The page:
8. 2.7. The EU “Light” Regulatory Approach to Personal Data Protection in Smart Grids: An Evaluation
    9. 2.8. Conclusion: DPIA Testing is a First Good Step but a More Inclusive, Easy to Apply and Flexible Solution is Necessary
    10. Acronyms
  9. Chapter 3: The Evolution of the Smart Grid Threat Landscape and Cross-Domain Risk Assessment
    1. Abstract
    2. 3.1. Introduction
    3. 3.2. Smart Grid Architectures: The Basics
    4. 3.3. Smart Grid threat Landscape
    5. 3.4. Smart Grid Risk Assessment
    6. 3.5. Conclusion
    7. Acronyms
  10. Chapter 4: Resilience Against Physical Attacks
    1. Abstract
    2. 4.1. Introduction
    3. 4.2. Physical Attacks
    4. 4.3. Basic Protection Mechanisms
    5. 4.4. Hardware Security Modules
    6. 4.5. Integrity Protection and Attestation
    7. 4.6. Physical Uncloneable Functions
    8. 4.7. Conclusion
    9. Acronyms
  11. Chapter 5: Secure Communications in Smart Grid: Networking and Protocols
    1. Abstract
    2. 5.1. Introduction
    3. 5.2. Smart Grid Communication Standards
    4. 5.3. Attacking Smart Grid Network Communications
    5. 5.4. Approaches to Smart Grid Network Communication Security
    6. 5.5. Conclusion
    7. Acronyms
  12. Chapter 6: Cyber-Secure and Resilient Architectures for Industrial Control Systems
    1. Abstract
    2. 6.1. Introduction
    3. 6.2. Design of Cyber-secure and Resilient Industrial Control Systems
    4. 6.3. Cyber Security Challenges in Electric Power Systems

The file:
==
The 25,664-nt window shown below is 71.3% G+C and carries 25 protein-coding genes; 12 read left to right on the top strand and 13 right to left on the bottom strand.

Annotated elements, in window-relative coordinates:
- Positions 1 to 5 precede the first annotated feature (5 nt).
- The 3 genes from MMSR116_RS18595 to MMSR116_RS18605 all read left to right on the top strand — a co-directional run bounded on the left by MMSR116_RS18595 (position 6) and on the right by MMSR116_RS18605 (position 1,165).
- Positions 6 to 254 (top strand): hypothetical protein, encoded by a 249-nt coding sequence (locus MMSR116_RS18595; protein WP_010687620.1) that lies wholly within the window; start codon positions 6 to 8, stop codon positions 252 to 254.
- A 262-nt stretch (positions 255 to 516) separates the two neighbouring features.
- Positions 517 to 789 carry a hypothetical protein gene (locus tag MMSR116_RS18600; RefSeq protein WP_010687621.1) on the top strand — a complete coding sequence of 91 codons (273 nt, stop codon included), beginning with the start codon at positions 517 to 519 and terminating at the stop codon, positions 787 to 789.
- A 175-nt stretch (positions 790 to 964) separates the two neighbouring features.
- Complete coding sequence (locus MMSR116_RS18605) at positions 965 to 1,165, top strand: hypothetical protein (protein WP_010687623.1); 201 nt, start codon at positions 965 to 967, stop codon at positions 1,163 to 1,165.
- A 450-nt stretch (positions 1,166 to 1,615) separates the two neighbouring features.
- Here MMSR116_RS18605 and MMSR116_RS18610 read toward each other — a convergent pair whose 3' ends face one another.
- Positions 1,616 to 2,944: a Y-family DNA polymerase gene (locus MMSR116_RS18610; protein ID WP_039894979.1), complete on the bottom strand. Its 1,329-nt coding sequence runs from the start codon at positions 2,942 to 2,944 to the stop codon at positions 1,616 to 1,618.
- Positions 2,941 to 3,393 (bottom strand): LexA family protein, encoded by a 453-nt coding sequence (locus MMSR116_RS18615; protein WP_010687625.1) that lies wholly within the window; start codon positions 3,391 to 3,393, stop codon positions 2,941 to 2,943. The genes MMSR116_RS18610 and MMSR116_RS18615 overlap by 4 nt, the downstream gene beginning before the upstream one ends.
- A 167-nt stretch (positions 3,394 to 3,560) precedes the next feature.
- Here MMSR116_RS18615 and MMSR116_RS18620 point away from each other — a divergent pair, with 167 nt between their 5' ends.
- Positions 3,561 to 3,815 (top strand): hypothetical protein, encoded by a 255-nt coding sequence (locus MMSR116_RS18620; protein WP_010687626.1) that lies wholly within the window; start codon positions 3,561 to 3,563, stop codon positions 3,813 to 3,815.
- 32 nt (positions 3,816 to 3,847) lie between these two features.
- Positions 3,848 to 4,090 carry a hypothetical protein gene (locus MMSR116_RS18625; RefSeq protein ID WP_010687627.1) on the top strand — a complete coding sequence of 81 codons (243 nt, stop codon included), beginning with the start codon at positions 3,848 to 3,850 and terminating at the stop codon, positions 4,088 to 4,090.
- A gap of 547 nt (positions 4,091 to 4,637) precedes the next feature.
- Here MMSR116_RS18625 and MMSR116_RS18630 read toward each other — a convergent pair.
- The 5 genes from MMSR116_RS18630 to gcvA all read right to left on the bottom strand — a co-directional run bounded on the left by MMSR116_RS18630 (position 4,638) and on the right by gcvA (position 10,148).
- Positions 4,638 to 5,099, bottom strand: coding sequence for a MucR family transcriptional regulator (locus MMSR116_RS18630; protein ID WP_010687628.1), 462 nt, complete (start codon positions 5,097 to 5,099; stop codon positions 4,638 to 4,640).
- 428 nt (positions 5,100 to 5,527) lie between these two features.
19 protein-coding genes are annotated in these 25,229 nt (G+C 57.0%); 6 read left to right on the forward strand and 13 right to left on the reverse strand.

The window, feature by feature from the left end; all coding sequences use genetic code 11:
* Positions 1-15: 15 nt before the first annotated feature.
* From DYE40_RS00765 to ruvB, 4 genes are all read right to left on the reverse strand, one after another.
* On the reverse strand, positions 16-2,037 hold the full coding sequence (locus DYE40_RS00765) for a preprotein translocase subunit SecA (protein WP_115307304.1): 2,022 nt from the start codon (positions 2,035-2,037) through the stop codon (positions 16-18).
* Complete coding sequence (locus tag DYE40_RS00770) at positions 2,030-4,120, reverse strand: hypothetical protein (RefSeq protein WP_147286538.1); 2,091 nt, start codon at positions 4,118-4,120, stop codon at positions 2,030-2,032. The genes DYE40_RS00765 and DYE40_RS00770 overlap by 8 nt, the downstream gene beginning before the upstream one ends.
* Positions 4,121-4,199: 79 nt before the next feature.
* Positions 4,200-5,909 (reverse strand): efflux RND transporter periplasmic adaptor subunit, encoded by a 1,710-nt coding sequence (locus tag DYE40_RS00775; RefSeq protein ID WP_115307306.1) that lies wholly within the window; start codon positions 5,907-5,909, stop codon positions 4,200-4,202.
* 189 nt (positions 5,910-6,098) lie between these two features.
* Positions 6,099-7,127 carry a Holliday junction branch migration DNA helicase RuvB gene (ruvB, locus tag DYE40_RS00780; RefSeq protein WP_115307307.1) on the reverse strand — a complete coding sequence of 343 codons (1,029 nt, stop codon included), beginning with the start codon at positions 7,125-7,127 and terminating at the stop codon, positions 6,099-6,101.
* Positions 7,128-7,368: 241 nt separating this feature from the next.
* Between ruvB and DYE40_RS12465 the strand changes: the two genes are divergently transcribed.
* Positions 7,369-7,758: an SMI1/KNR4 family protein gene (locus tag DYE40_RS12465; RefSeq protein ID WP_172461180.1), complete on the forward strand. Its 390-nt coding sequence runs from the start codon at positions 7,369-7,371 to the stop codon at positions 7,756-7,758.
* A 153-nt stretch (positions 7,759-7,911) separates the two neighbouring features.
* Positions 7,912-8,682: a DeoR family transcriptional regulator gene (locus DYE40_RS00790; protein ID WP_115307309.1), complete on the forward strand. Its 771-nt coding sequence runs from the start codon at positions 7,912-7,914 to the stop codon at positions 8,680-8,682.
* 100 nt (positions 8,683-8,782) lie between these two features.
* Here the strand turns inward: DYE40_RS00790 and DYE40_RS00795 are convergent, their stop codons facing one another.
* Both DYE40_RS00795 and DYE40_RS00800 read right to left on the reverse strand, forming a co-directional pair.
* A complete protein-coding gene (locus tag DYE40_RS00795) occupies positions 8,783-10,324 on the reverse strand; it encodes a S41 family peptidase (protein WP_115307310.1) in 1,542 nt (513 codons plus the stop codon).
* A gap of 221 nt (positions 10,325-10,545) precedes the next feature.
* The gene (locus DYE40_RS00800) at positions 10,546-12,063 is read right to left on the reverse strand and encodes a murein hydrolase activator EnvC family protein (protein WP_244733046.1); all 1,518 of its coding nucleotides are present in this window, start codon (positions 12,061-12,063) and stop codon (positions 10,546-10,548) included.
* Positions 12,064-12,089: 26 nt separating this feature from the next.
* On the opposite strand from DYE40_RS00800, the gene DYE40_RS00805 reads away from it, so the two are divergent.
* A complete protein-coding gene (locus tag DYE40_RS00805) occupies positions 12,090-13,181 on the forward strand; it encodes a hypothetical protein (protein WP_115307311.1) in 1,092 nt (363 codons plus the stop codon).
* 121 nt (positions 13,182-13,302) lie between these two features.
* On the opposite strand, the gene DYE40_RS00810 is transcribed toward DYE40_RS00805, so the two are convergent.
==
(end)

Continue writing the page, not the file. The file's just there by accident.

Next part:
5. 6.4. Case Studies: Risk Assessment for False-Data Injection Attacks on Power Systems
    6. 6.5. Conclusion
    7. Acronyms
  13. Chapter 7: Establishing a Smart Grid Security Architecture
    1. Abstract
    2. 7.1. Introduction
    3. 7.2. Adopting a Smart Grid Security Architecture Methodology
    4. 7.3. Defining your Smart Grid Security Architecture
    5. 7.4. Moving from Architecture to Design
    6. 7.5. Validating your Smart Grid Security Architecture
    7. 7.6. Conclusion
    8. Acronyms
  14. Chapter 8: Secure Development Life Cycle
    1. Abstract
    2. 8.1. Introduction
    3. 8.2. The Secure System Development Lifecycle
    4. 8.3. Security Assurance Standards
    5. 8.4. Safety-Critical System Development and Best Practices
    6. 8.5. Secure Development Activities
    7. 8.6. Conclusion
    8. Acronyms
  15. Chapter 9: Operational Smart Grid Security
    1. Abstract
    2. 9.1. Introduction to the Operational Smart Grid Security Model
    3. 9.2. Visibility: Cyber Intelligence and Information Sharing
    4. 9.3. Analytics: Deriving Patterns and Understanding Anomalies
    5. 9.4. Action: Mitigation, Remediation and Recovery
    6. 9.5. The Human Factor as Asset
    7. 9.6. Conclusion: Security Shared is Security Strengthened
    8. Acronyms
  16. Chapter 10: Implementation Experiences from Smart Grid Security Applications and Outlook on Future Research
    1. Abstract
    2. 10.1. Smart Grid Evolution
    3. 10.2. Sustainable Building Integrated Energy Test-Beds
    4. 10.3. Security Measures and Protection Mechanisms
    5. 10.4. Anticipated Results: Smart Grid Test-Bed Use-Cases
    6. 10.5. Conclusion and Look Ahead
    7. Acronyms
  17. Subject Index